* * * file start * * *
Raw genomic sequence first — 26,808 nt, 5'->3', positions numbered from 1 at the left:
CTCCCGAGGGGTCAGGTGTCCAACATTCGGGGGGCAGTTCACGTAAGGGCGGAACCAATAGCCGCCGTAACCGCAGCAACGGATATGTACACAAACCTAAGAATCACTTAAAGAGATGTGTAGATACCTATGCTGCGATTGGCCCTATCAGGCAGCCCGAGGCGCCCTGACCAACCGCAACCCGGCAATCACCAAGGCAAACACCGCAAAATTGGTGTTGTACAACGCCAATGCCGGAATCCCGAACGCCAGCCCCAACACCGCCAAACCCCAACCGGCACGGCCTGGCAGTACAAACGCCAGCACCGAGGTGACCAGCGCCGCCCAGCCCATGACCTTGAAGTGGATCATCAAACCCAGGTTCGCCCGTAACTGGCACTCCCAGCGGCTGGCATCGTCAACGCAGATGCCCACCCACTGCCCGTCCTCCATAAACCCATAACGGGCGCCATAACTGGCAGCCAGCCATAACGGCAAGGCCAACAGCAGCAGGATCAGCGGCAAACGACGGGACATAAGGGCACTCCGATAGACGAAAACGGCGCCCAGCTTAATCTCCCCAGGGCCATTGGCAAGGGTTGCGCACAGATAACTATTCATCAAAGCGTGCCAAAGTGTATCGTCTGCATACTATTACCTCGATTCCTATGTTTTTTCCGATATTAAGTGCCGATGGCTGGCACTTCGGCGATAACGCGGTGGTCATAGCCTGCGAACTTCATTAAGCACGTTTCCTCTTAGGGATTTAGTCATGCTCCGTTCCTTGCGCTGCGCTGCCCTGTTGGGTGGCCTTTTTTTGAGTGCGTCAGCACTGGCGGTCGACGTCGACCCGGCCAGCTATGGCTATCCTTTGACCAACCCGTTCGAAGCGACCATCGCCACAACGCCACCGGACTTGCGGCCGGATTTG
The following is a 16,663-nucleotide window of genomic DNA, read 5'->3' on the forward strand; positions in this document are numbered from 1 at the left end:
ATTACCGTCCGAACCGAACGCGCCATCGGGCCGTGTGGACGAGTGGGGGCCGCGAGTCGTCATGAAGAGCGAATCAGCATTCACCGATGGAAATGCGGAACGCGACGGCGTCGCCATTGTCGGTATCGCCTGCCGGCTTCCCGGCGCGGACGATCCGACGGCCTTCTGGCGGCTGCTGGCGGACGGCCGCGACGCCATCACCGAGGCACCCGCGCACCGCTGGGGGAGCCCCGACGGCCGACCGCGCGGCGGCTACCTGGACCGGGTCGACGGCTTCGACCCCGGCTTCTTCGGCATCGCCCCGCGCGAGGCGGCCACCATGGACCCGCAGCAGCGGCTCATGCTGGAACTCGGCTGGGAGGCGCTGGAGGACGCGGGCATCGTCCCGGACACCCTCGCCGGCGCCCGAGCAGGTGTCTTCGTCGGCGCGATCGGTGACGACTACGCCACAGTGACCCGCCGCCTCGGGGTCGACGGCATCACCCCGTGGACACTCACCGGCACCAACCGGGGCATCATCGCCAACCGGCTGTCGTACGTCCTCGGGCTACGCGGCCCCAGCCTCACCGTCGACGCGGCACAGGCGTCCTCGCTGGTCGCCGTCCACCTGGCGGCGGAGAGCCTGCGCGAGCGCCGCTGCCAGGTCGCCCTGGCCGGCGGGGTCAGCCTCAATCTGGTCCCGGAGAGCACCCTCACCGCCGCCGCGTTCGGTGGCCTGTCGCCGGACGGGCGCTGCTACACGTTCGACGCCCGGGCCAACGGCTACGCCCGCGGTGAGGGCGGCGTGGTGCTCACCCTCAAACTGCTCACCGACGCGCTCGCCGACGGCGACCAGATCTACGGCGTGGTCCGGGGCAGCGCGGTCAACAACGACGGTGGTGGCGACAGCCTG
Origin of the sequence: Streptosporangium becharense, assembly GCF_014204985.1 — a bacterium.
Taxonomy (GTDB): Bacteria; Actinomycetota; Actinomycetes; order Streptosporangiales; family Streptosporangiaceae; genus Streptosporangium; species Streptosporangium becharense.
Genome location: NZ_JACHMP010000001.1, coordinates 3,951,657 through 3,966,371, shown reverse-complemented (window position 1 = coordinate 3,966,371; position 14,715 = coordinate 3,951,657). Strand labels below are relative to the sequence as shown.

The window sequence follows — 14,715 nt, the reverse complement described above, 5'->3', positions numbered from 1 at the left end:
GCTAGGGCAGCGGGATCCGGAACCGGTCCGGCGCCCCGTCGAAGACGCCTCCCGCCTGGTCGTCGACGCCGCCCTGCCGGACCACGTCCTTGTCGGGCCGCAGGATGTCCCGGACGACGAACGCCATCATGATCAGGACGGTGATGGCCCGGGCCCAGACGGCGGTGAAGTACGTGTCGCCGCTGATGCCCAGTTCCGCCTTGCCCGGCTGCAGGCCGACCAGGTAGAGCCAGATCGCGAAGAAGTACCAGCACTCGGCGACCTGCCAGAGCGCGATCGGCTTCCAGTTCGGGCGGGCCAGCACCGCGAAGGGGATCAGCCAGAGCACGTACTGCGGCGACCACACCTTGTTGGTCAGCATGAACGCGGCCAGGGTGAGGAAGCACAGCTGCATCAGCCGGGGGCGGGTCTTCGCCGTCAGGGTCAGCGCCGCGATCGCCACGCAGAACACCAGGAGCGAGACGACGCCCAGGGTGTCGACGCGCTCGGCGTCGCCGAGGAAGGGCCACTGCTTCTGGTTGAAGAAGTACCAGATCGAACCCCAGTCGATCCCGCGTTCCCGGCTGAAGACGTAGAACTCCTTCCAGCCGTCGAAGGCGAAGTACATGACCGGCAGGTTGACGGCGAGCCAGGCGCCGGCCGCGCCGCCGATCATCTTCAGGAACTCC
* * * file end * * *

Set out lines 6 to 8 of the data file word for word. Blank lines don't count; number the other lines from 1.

Taxonomy (GTDB): Bacteria; Actinomycetota; Actinomycetes; order Streptosporangiales; family Streptosporangiaceae; genus Streptosporangium; species Streptosporangium becharense.
Genome location: NZ_JACHMP010000001.1, coordinates 3,951,657 through 3,966,371, shown reverse-complemented (window position 1 = coordinate 3,966,371; position 14,715 = coordinate 3,951,657). Strand labels below are relative to the sequence as shown.

The window sequence follows — 14,715 nt, the reverse complement described above, 5'->3', positions numbered from 1 at the left end: